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Occupational Outlook for Self-employed Workers

The Bureau of Labor Statistics (BLS) counts self-employment in different ways. By one count, there were about 9.6 million self-employed workers in 2016—and BLS projects this number to increase to 10.3 million by 2026. That’s a 7.9-percent growth rate, slightly faster than the 7.4-percent rate projected for all workers.

This article highlights selected occupations that are projected to have many jobs for, or high concentrations of, self-employed workers. It compares self-employment rates for those selected occupations with the percentage of all workers projected to be self-employed in 2026.

Many new jobs

Projected growth in self-employment varies by occupational group. BLS projects service occupations, such as those in personal care and in cleaning and maintenance, to have many new jobs for self-employed workers from 2016 to 2026. (See chart 1.)

By detailed occupation, BLS projects self-employment to grow in some occupations and to decline in others. For example, the occupation of farmers, ranchers, and other agricultural managers—which had nearly 750,000 self-employed workers in 2016, the most of any occupation—is projected to lose about 21,000 jobs by 2026. But the occupations in chart 2, including childcare workers, real estate sales agents, and management analysts, are projected to have many new jobs for self-employed workers from 2016 to 2026.

Half of the occupations in chart 2 typically require no formal educational credential for entry, but they might need other qualifications. Taxi drivers and chauffeurs, for example, may need a taxi or limousine license in addition to a regular driver’s license.

High concentration

Of the groups shown in chart 1, the arts, design, entertainment, sports, and media group is projected to add the fewest jobs for self-employed workers from 2016 to 2026. However, 25 percent of jobs in these occupations are projected to be for self-employed workers in 2026, the highest concentration of any group.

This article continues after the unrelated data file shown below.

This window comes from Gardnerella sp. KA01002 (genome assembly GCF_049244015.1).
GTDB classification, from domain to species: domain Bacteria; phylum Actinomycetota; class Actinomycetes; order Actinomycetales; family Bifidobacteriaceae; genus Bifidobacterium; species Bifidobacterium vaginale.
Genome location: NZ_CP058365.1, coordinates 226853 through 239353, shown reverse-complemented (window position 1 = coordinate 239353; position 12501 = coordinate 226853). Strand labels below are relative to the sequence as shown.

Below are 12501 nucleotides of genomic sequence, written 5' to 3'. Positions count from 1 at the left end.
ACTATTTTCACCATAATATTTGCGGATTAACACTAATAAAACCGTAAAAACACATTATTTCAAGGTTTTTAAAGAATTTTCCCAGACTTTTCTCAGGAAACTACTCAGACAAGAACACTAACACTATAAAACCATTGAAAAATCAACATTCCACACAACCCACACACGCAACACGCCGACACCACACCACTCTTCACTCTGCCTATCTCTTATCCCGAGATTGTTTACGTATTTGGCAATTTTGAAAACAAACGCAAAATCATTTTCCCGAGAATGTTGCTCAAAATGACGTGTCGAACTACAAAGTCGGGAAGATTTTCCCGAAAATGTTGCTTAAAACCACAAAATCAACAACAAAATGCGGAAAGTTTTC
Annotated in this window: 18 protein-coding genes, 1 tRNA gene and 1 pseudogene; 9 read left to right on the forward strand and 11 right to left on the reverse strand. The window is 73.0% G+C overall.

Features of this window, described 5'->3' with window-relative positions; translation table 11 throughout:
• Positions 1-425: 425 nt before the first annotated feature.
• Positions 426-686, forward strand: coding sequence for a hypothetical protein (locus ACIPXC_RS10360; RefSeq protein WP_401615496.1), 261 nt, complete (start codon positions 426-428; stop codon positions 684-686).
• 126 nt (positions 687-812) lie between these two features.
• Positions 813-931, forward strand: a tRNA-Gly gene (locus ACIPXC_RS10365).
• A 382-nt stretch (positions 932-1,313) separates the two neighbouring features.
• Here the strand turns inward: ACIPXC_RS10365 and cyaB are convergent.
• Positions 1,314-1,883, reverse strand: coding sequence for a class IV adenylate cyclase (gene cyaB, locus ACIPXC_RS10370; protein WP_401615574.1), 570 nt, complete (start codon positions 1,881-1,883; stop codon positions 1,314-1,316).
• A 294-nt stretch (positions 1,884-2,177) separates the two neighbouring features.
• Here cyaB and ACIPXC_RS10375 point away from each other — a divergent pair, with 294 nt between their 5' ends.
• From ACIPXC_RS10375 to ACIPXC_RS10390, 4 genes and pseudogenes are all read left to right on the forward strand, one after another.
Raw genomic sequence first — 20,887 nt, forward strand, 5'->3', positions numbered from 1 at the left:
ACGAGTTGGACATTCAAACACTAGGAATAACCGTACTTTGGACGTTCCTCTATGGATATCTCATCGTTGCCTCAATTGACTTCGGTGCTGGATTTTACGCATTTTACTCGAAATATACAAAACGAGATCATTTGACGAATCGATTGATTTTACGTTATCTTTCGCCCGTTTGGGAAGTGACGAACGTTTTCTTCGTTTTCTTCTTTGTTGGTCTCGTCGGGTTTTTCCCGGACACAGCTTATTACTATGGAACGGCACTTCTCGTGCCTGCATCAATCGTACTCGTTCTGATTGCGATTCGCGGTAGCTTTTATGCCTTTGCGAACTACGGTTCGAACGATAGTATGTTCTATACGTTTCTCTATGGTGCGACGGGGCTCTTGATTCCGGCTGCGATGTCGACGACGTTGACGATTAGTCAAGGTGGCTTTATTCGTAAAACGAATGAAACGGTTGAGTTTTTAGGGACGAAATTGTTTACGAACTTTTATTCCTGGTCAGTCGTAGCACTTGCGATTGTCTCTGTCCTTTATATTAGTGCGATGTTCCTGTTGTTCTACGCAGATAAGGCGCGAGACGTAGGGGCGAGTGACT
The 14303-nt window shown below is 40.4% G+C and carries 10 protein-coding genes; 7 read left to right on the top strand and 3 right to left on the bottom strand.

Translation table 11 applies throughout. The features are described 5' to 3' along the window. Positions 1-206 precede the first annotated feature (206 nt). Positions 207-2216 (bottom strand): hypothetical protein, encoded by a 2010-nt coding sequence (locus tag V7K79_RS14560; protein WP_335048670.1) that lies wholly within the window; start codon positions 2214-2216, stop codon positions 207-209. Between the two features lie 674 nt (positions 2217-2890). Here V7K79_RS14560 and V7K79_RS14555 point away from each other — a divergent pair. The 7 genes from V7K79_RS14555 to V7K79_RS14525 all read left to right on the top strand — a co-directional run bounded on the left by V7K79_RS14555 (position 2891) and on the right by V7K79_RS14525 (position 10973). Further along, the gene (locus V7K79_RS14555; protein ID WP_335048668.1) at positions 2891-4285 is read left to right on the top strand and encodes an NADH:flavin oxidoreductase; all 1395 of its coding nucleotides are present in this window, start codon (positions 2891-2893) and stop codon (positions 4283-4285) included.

Chart 3 shows the percentage of workers projected to be self-employed in selected occupations in the highest concentration group in 2026. The chart also shows the percentage of self-employed for all occupations projected for 2026: 6.2 percent. Although these workers focus on different tasks, all of the occupations involve creativity.

Most of the occupations in chart 3 typically require a bachelor’s degree for entry. Musicians and singers, the one occupation that typically requires no formal education to enter, does require an ability or talent that must be cultivated over several years—which is also the case for photographers and writers and authors.

High pay for self-employed

In all of the occupations in table 1, self-employed workers had a median annual income greater than $60,000 in 2016. That’s nearly twice $32,020, the median annual income for all self-employed workers. These high-income occupations for self-employed workers also are projected to have above-average rates of self-employment in 2026. Income data in the table were calculated from the U.S. Census Bureau’s American Community Survey.

All of the occupations in table 1 typically require a bachelor’s, doctoral, or professional degree for entry. Nearly half of them also require people to have work experience in a related occupation in order to enter or require workers to get on-the-job training to attain competency.

Explore further

There are many options for self-employment. For more inspiration, see table 2 to find some other occupations in which BLS projects at least 30,000 self-employed workers in 2026.

Learn about the occupations mentioned in this article, along with hundreds of others, in the Occupational Outlook Handbook (OOH). The OOH describes what workers do, what wage and salary workers are paid, what it takes to enter an occupation, and more.

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